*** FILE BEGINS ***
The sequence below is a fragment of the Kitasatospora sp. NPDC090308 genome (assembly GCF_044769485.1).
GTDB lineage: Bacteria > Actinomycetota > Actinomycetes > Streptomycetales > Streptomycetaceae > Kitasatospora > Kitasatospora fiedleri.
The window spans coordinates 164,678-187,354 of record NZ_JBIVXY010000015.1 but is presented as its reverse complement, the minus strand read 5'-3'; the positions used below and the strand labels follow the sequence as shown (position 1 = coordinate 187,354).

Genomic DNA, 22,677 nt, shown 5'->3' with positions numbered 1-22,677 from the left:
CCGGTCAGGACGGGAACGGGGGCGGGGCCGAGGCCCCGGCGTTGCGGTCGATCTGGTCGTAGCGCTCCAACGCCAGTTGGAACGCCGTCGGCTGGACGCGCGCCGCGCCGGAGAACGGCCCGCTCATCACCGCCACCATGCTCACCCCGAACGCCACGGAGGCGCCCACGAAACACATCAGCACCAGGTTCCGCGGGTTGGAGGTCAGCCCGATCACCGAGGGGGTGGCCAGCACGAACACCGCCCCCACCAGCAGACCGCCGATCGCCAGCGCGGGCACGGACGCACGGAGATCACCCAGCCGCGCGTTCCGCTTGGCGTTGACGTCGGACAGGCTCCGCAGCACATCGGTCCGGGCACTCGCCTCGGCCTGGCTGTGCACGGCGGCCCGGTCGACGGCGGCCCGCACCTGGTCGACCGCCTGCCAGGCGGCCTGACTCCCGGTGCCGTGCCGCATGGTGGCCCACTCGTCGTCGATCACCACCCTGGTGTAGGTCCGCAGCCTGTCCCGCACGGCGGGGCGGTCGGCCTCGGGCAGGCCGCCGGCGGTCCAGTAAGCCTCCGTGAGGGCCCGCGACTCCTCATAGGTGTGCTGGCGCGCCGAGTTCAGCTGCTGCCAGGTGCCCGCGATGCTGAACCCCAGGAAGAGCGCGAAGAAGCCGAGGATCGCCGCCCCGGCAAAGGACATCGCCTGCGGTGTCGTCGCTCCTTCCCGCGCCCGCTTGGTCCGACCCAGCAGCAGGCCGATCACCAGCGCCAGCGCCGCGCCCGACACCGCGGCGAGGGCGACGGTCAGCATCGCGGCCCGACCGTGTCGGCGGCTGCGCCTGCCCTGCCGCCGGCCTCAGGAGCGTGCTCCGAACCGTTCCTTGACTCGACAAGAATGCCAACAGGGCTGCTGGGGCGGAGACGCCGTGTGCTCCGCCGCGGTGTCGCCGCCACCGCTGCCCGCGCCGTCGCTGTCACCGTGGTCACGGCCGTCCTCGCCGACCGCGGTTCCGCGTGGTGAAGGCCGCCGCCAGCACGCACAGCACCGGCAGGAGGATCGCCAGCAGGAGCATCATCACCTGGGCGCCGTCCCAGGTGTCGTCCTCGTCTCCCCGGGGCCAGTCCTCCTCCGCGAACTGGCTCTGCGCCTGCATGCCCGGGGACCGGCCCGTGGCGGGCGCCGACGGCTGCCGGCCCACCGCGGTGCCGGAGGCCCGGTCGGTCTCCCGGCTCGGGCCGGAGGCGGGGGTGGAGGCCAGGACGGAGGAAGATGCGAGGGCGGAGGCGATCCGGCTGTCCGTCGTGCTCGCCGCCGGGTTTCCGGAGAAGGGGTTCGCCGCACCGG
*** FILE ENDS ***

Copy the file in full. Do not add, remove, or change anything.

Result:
The sequence below is a fragment of the Kitasatospora sp. NPDC090308 genome (assembly GCF_044769485.1).
GTDB lineage: Bacteria > Actinomycetota > Actinomycetes > Streptomycetales > Streptomycetaceae > Kitasatospora > Kitasatospora fiedleri.
The window spans coordinates 164,678-187,354 of record NZ_JBIVXY010000015.1 but is presented as its reverse complement, the minus strand read 5'-3'; the positions used below and the strand labels follow the sequence as shown (position 1 = coordinate 187,354).

Genomic DNA, 22,677 nt, shown 5'->3' with positions numbered 1-22,677 from the left:
CCGGTCAGGACGGGAACGGGGGCGGGGCCGAGGCCCCGGCGTTGCGGTCGATCTGGTCGTAGCGCTCCAACGCCAGTTGGAACGCCGTCGGCTGGACGCGCGCCGCGCCGGAGAACGGCCCGCTCATCACCGCCACCATGCTCACCCCGAACGCCACGGAGGCGCCCACGAAACACATCAGCACCAGGTTCCGCGGGTTGGAGGTCAGCCCGATCACCGAGGGGGTGGCCAGCACGAACACCGCCCCCACCAGCAGACCGCCGATCGCCAGCGCGGGCACGGACGCACGGAGATCACCCAGCCGCGCGTTCCGCTTGGCGTTGACGTCGGACAGGCTCCGCAGCACATCGGTCCGGGCACTCGCCTCGGCCTGGCTGTGCACGGCGGCCCGGTCGACGGCGGCCCGCACCTGGTCGACCGCCTGCCAGGCGGCCTGACTCCCGGTGCCGTGCCGCATGGTGGCCCACTCGTCGTCGATCACCACCCTGGTGTAGGTCCGCAGCCTGTCCCGCACGGCGGGGCGGTCGGCCTCGGGCAGGCCGCCGGCGGTCCAGTAAGCCTCCGTGAGGGCCCGCGACTCCTCATAGGTGTGCTGGCGCGCCGAGTTCAGCTGCTGCCAGGTGCCCGCGATGCTGAACCCCAGGAAGAGCGCGAAGAAGCCGAGGATCGCCGCCCCGGCAAAGGACATCGCCTGCGGTGTCGTCGCTCCTTCCCGCGCCCGCTTGGTCCGACCCAGCAGCAGGCCGATCACCAGCGCCAGCGCCGCGCCCGACACCGCGGCGAGGGCGACGGTCAGCATCGCGGCCCGACCGTGTCGGCGGCTGCGCCTGCCCTGCCGCCGGCCTCAGGAGCGTGCTCCGAACCGTTCCTTGACTCGACAAGAATGCCAACAGGGCTGCTGGGGCGGAGACGCCGTGTGCTCCGCCGCGGTGTCGCCGCCACCGCTGCCCGCGCCGTCGCTGTCACCGTGGTCACGGCCGTCCTCGCCGACCGCGGTTCCGCGTGGTGAAGGCCGCCGCCAGCACGCACAGCACCGGCAGGAGGATCGCCAGCAGGAGCATCATCACCTGGGCGCCGTCCCAGGTGTCGTCCTCGTCTCCCCGGGGCCAGTCCTCCTCCGCGAACTGGCTCTGCGCCTGCATGCCCGGGGACCGGCCCGTGGCGGGCGCCGACGGCTGCCGGCCCACCGCGGTGCCGGAGGCCCGGTCGGTCTCCCGGCTCGGGCCGGAGGCGGGGGTGGAGGCCAGGACGGAGGAAGATGCGAGGGCGGAGGCGATCCGGCTGTCCGTCGTGCTCGCCGCCGGGTTTCCGGAGAAGGGGTTCGCCGCACCGG